The IRS won’t know about the interest income if your bank doesn’t issue a 1099-INT. Still, you’re supposed to report all interest earned in the year — even if it’s just a few dollars.

“You should still report it because lying is bad,” said Robert Persichitte, a certified public accountant at Delagify Financial in Arvada, Colorado.

“For most people, it’ll be the difference of $3 or less, which isn’t worth cheating,” he added.

Don’t assume your 1099-INT wasn’t issued, either. While banks aren’t required to issue the form for interest income under $10, many make it available online.

According to Persichitte, you should look for a 1099-INT even if you think your interest income is less than $10.

“Some clients were surprised that a signup bonus, rebate or referral bonus counted as interest and needed to be reported,” Persichitte said.

How to Avoid Tax on Savings Accounts

There’s really no such thing as a tax-free savings account.

But if you’re trying to avoid paying taxes on your savings and investments, there’s a handful of accounts with tax advantages.

None of them are traditional savings accounts, where you can easily transfer money in and out whenever you want without a penalty.

But if you’re looking to save money on taxes — or defer them until later — you’ve got options.

401(k) and IRAs

Traditional 401(k)s and traditional individual retirement accounts let you defer taxes until you withdraw money from the account. Contributions also help lower your taxable income in the year they’re made.

With a Roth IRA or Roth 401(k), you’re investing money after you pay taxes on it, so you won’t owe income taxes when you withdraw funds later. The trade off? Roth contributions don’t lower your taxable income for the year.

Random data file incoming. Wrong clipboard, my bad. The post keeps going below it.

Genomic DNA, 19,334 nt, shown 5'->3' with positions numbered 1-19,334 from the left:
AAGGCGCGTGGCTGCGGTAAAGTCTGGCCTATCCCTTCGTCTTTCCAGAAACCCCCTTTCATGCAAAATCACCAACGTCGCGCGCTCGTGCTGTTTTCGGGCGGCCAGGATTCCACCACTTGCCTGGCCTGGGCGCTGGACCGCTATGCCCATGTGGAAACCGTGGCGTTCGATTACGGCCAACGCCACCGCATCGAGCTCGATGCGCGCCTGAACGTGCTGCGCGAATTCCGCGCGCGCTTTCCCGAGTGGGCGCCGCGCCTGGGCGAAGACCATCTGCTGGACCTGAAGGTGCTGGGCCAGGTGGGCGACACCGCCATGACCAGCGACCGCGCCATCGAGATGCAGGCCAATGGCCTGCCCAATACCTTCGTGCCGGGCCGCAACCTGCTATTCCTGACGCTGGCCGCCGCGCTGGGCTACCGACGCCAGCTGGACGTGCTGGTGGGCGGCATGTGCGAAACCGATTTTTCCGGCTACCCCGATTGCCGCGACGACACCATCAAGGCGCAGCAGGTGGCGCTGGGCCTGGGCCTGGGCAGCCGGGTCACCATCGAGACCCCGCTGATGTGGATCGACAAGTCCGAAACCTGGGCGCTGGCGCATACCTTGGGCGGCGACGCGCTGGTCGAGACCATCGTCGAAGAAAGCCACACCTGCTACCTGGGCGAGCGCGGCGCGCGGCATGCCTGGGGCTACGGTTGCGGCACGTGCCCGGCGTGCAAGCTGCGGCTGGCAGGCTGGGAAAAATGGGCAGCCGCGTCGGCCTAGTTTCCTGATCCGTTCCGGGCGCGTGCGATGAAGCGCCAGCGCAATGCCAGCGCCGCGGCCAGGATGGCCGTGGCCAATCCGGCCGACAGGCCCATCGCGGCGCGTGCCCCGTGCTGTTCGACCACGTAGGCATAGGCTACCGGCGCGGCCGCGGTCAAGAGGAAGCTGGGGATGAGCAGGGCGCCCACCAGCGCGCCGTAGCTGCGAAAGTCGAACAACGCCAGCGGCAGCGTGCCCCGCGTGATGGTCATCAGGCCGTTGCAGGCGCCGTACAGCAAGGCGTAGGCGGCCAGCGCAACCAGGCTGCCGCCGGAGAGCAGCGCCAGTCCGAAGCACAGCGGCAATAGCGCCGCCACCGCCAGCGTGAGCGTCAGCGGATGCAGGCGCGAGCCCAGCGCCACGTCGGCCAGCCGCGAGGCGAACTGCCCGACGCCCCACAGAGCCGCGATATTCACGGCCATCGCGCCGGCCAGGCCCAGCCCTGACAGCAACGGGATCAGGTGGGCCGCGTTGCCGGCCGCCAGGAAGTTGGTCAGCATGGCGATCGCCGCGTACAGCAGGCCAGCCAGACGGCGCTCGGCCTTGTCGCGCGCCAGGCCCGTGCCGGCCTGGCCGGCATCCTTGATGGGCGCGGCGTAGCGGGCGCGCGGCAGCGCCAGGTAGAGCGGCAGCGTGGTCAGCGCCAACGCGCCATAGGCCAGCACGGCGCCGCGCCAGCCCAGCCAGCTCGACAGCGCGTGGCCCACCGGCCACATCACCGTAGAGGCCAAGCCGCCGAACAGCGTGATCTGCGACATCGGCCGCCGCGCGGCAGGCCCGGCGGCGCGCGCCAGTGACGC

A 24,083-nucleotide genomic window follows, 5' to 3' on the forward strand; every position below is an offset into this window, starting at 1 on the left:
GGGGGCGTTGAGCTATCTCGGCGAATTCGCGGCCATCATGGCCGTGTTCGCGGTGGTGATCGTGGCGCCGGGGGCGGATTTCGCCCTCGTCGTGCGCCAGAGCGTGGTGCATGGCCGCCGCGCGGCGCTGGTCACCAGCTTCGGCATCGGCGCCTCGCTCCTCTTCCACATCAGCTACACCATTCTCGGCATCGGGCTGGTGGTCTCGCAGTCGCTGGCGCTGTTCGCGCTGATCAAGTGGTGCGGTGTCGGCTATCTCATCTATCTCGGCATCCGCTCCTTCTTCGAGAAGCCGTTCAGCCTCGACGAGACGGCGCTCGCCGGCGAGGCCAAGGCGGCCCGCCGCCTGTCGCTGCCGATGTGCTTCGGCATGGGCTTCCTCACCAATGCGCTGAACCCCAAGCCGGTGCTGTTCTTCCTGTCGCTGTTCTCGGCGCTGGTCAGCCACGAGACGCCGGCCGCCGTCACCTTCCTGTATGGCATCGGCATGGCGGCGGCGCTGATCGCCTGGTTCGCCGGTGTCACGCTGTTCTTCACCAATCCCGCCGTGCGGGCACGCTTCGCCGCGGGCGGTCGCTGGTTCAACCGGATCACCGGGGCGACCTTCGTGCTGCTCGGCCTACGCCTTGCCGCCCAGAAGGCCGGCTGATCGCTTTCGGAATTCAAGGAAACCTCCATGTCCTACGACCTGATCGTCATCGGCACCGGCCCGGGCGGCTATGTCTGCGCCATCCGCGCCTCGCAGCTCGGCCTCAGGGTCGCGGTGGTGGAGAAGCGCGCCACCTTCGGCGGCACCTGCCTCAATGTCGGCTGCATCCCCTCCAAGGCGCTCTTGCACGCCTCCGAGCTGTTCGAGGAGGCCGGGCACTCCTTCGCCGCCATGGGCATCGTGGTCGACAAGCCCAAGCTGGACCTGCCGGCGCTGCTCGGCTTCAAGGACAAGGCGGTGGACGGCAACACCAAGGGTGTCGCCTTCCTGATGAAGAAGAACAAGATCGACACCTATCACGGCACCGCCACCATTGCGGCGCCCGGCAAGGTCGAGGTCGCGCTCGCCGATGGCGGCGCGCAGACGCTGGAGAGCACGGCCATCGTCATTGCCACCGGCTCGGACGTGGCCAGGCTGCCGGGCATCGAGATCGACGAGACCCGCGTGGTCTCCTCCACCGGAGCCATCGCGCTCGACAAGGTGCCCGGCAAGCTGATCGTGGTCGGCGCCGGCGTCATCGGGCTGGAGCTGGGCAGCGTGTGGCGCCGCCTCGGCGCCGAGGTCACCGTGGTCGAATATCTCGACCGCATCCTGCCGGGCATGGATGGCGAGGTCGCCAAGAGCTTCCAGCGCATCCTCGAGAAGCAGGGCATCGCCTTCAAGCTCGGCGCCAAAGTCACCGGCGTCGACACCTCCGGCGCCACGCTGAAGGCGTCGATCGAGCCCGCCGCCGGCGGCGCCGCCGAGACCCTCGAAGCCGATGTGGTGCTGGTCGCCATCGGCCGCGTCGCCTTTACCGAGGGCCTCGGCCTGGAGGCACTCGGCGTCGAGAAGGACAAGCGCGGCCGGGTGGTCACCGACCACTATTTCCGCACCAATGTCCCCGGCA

IRAs and 401(k)s are investment accounts, not savings accounts. Your money will grow when stocks and mutual funds inside the account gain value. They don’t earn interest like a savings account.

You’ll face an IRS tax penalty for withdrawing funds from traditional retirement accounts before age 59.5.

Savings Bonds

Series EE and Series I bonds from the U.S. Treasury Department accumulate interest like a savings account. The difference: You can elect to defer paying taxes on that interest until you cash in the bond.

Alternatively, you can choose to pay taxes on the interest each year when you file your annual income tax return. The choice is yours.

Government savings bonds aren’t subject to state or local tax. And if you use the money for higher education, you might be able to avoid paying federal income tax on your savings bond interest entirely.

Health Savings Accounts

A health savings account isn’t like a traditional savings account. You can only use the money for qualified health care expenses or else you’ll face a 20% penalty from the IRS. (This penalty goes away when you turn 65).

HSAs accumulate interest but the rates are usually very low. You typically need to maintain a certain balance to get a better APY. HSA Bank, for example, offers 0.05% on accounts with less than $5,000.

If you manage to accumulate any notable interest, you don’t need to pay taxes on it.

Rachel Christian is a Certified Educator in Personal Finance and a senior writer for Codetic.